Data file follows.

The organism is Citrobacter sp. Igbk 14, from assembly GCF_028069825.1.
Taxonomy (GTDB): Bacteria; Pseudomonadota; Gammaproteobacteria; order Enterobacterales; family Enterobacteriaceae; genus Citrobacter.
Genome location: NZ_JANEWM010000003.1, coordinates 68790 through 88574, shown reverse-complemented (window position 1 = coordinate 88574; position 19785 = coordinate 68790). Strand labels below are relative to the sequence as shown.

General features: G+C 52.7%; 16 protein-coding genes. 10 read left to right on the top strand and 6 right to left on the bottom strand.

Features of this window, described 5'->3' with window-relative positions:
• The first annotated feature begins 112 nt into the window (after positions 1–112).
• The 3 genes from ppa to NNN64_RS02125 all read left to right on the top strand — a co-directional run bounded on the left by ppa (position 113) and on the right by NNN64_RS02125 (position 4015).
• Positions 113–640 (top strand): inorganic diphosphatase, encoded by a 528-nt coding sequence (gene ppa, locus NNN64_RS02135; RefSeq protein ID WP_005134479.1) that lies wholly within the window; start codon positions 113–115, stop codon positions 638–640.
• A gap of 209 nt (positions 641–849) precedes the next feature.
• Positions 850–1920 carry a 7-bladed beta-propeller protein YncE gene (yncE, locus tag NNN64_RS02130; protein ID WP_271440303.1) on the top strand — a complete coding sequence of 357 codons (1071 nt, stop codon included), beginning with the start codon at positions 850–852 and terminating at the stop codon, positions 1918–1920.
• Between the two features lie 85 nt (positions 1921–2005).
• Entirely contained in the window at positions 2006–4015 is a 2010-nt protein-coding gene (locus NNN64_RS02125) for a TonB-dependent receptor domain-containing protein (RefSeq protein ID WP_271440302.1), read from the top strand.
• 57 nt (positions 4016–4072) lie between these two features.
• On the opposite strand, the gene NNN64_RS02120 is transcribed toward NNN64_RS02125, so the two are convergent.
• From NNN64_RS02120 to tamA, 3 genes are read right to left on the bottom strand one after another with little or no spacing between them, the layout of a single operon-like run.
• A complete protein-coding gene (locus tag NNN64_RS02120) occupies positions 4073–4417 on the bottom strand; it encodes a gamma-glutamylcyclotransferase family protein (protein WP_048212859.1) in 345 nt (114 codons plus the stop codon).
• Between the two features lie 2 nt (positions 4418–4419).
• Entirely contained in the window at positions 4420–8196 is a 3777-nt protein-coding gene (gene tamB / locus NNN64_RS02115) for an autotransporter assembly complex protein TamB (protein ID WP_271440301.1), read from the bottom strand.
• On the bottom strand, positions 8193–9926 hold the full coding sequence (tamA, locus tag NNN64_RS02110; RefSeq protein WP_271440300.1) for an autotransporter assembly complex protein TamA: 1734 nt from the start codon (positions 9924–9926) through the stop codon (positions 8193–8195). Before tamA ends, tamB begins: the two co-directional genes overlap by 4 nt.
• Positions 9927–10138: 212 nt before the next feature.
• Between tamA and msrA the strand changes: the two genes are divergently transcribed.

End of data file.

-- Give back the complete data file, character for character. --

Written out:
The organism is Citrobacter sp. Igbk 14, from assembly GCF_028069825.1.
Taxonomy (GTDB): Bacteria; Pseudomonadota; Gammaproteobacteria; order Enterobacterales; family Enterobacteriaceae; genus Citrobacter.
Genome location: NZ_JANEWM010000003.1, coordinates 68790 through 88574, shown reverse-complemented (window position 1 = coordinate 88574; position 19785 = coordinate 68790). Strand labels below are relative to the sequence as shown.

General features: G+C 52.7%; 16 protein-coding genes. 10 read left to right on the top strand and 6 right to left on the bottom strand.

Features of this window, described 5'->3' with window-relative positions:
• The first annotated feature begins 112 nt into the window (after positions 1–112).
• The 3 genes from ppa to NNN64_RS02125 all read left to right on the top strand — a co-directional run bounded on the left by ppa (position 113) and on the right by NNN64_RS02125 (position 4015).
• Positions 113–640 (top strand): inorganic diphosphatase, encoded by a 528-nt coding sequence (gene ppa, locus NNN64_RS02135; RefSeq protein ID WP_005134479.1) that lies wholly within the window; start codon positions 113–115, stop codon positions 638–640.
• A gap of 209 nt (positions 641–849) precedes the next feature.
• Positions 850–1920 carry a 7-bladed beta-propeller protein YncE gene (yncE, locus tag NNN64_RS02130; protein ID WP_271440303.1) on the top strand — a complete coding sequence of 357 codons (1071 nt, stop codon included), beginning with the start codon at positions 850–852 and terminating at the stop codon, positions 1918–1920.
• Between the two features lie 85 nt (positions 1921–2005).
• Entirely contained in the window at positions 2006–4015 is a 2010-nt protein-coding gene (locus NNN64_RS02125) for a TonB-dependent receptor domain-containing protein (RefSeq protein ID WP_271440302.1), read from the top strand.
• 57 nt (positions 4016–4072) lie between these two features.
• On the opposite strand, the gene NNN64_RS02120 is transcribed toward NNN64_RS02125, so the two are convergent.
• From NNN64_RS02120 to tamA, 3 genes are read right to left on the bottom strand one after another with little or no spacing between them, the layout of a single operon-like run.
• A complete protein-coding gene (locus tag NNN64_RS02120) occupies positions 4073–4417 on the bottom strand; it encodes a gamma-glutamylcyclotransferase family protein (protein WP_048212859.1) in 345 nt (114 codons plus the stop codon).
• Between the two features lie 2 nt (positions 4418–4419).
• Entirely contained in the window at positions 4420–8196 is a 3777-nt protein-coding gene (gene tamB / locus NNN64_RS02115) for an autotransporter assembly complex protein TamB (protein ID WP_271440301.1), read from the bottom strand.
• On the bottom strand, positions 8193–9926 hold the full coding sequence (tamA, locus tag NNN64_RS02110; RefSeq protein WP_271440300.1) for an autotransporter assembly complex protein TamA: 1734 nt from the start codon (positions 9924–9926) through the stop codon (positions 8193–8195). Before tamA ends, tamB begins: the two co-directional genes overlap by 4 nt.
• Positions 9927–10138: 212 nt before the next feature.
• Between tamA and msrA the strand changes: the two genes are divergently transcribed.